In Table 1 following are given formulation and specification recipes for a typical epoxy resin utilized in Examples 1 to 3 below of the present invention:

TABLE I.EPOXY COMPOUND FORMULATION Percentage parts Component: by weight Epoxy resin 41.23 m-Phenylenediamine (curing agent) 5.77 Asbestos paper 53.00

Total 100.00

EPOXY RESIN SPECIFICATIONS REACTION PRODUCT Oll EPICHLOROHYDRIN AND BISPHENOL A Viscosity 10,000l6,000 c.p.s. Specific gravity 1.15l.l7 C. Atomic weight per epoxide unit 185-200. Stoichiometrie curing agent ratio 14 parts per hundred parts of resin. Hydrolyzable chlorine 0.1% maximum.

Molecular weight (approximate) 375.

Table II below contains typical specifications for commercially available epoxy-novolac materials employed in Example 4 to 9 following:

TABLE II.EPOXY RESIN SPECIFICATIONS Example Properties Types of epoxy resin Ortho-Oiesol-Formalde- Examples 1-9 In this series of examples, a plurality of reinforced plastic parts were fabricated from webs of blue asbestos paper of 12.5 grams per square foot average weight and saturated with each of the resin systems outlined in Tables I and II in the order given in Table III, all utilizing rn-phenylenediamine curing agent for comparison purposes, -in parts per hundred resin set out in Table III. Fifteen parts were fabricated for each of Examples 1 to 8, but only 10 parts were fabricated for Example 9.

For these examples, an amount of resin system approximately equal to the weight of asbestos paper was employed so that the saturated webs were about double the weight of the starting paper. Percent flow of the resin out of the saturator ranged from about 5.0 to about 7.5% and residual solvent of the saturator was kept under about 0.4% B-staging, which began in the saturator, was completed with a radio frequency preheater at temperatures within the range of about 150 to about 165 F. Mold temperatures and times, as well as the postcure profiles, were varied somewhat and these conditions are outlined in Table III. Molding pressure in the mold was generally in the neighborhood of about 8000 p.s.i.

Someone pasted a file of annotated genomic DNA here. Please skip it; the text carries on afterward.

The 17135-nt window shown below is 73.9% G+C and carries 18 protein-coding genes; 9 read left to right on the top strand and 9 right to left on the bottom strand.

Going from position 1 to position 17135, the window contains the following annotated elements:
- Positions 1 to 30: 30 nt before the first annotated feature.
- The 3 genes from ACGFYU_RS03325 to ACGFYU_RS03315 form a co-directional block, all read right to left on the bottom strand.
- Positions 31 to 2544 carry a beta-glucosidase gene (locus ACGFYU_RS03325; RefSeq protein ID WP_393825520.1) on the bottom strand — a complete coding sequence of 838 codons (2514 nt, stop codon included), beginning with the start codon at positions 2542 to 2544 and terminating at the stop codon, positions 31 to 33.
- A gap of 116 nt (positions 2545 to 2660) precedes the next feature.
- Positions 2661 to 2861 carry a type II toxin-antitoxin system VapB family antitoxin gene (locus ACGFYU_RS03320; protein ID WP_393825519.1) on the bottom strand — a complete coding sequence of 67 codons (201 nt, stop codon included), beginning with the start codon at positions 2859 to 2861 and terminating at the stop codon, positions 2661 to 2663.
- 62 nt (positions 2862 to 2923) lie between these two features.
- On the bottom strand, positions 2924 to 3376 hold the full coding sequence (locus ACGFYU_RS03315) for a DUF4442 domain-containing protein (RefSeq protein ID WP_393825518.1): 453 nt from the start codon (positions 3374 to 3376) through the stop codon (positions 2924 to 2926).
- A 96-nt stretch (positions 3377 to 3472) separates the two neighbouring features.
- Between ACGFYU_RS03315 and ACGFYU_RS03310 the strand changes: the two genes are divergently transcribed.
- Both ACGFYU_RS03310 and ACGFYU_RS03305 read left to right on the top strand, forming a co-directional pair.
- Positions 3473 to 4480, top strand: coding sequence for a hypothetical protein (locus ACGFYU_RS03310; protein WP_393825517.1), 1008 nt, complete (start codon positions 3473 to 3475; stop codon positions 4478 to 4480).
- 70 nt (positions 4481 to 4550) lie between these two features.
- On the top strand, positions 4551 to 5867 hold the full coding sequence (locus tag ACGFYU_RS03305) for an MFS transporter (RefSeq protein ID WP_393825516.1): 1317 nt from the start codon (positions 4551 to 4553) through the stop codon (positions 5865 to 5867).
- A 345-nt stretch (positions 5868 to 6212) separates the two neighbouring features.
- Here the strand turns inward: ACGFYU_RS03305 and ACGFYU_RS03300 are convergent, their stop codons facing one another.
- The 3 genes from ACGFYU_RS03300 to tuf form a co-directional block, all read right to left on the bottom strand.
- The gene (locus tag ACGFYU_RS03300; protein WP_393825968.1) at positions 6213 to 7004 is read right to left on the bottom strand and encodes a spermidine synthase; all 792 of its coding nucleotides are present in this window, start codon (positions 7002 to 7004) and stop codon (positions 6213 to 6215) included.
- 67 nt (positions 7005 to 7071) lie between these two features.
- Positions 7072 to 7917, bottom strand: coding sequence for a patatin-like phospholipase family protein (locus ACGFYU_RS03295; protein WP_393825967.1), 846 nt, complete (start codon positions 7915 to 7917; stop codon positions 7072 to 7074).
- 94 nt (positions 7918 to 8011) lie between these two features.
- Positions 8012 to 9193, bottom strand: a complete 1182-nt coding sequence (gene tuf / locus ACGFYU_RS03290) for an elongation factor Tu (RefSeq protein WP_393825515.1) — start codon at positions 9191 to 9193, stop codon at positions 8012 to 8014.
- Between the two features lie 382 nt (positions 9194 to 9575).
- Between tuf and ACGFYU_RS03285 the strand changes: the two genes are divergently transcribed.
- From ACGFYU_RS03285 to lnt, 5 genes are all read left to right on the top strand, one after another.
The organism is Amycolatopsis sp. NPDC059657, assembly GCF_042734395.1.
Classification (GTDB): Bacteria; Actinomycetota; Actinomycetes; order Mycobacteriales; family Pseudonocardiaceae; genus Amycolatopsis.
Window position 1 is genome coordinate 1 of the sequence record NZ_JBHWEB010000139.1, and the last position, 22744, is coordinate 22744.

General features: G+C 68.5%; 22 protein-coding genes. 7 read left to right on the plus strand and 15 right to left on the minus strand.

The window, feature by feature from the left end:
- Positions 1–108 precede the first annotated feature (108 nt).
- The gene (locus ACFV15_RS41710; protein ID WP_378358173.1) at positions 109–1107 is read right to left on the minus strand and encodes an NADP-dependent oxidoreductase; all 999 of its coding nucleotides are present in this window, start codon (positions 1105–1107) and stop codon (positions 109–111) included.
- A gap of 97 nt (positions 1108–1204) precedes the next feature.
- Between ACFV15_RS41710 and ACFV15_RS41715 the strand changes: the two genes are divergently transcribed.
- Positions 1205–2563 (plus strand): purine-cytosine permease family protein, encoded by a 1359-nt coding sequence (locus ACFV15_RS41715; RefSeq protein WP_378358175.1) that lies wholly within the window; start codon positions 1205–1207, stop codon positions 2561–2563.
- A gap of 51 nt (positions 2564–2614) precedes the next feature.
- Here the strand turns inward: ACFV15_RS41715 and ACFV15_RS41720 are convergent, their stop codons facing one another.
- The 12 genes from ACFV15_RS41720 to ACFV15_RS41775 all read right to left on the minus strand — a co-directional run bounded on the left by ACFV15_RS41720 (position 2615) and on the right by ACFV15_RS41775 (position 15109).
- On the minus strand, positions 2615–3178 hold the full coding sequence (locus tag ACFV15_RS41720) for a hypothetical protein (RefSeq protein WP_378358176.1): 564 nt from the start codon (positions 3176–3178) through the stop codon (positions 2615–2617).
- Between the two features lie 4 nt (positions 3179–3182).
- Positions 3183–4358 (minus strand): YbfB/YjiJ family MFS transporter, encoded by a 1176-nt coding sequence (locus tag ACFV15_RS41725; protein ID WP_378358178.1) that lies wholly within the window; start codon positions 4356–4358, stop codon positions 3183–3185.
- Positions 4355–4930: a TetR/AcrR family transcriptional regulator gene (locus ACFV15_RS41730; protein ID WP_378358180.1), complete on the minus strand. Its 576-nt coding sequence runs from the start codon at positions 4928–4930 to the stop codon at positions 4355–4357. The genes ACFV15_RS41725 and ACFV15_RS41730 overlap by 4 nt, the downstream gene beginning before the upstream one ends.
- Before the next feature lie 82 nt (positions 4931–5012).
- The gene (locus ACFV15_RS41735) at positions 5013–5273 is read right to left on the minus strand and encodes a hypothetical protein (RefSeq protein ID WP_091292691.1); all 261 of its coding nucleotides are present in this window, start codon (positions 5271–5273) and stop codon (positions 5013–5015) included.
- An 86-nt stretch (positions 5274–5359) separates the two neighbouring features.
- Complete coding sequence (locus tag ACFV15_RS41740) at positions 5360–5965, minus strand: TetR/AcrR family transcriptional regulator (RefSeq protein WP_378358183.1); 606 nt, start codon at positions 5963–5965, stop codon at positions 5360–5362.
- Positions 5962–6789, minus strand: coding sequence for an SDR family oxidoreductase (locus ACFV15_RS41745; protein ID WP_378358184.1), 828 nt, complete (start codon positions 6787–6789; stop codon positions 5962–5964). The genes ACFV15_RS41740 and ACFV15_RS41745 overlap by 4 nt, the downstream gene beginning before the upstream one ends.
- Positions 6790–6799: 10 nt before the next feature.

TABLE III Curing Mold Cure Postcure Cycle Agent Example No. Ratio (phr.) Time Temp. Time Temp.

(111111.) F.) (hr.) F.)

11 15 300 4 400 15 15 300 4 300 14 12 240 2 hr. at; 200+ 2 hr. at 225+ 2 hr. at 260 F. 13. 5 12 300 4 300 12 12 300 4 300 11.7 12 300 4 400 11.5 12 300 4 300 15 12 300 4 300 15 10 300 4 300 As a result of Examples 1 to 9 it has also been found according to the present invention that proper B-stage preheating of the compound prior to molding is necessary to eliminate resin segregation in the molded part since the compounds lack adequate flow to be molded without the preheating cycle. To avoid resin segregation, but maintain proper compound, it is therefore necessary to maintain accurate control of the resin B-stage as set out in the foregoing disclosure for producing the improved fittings and parts of the present invention with minimum distortion and shrinkage.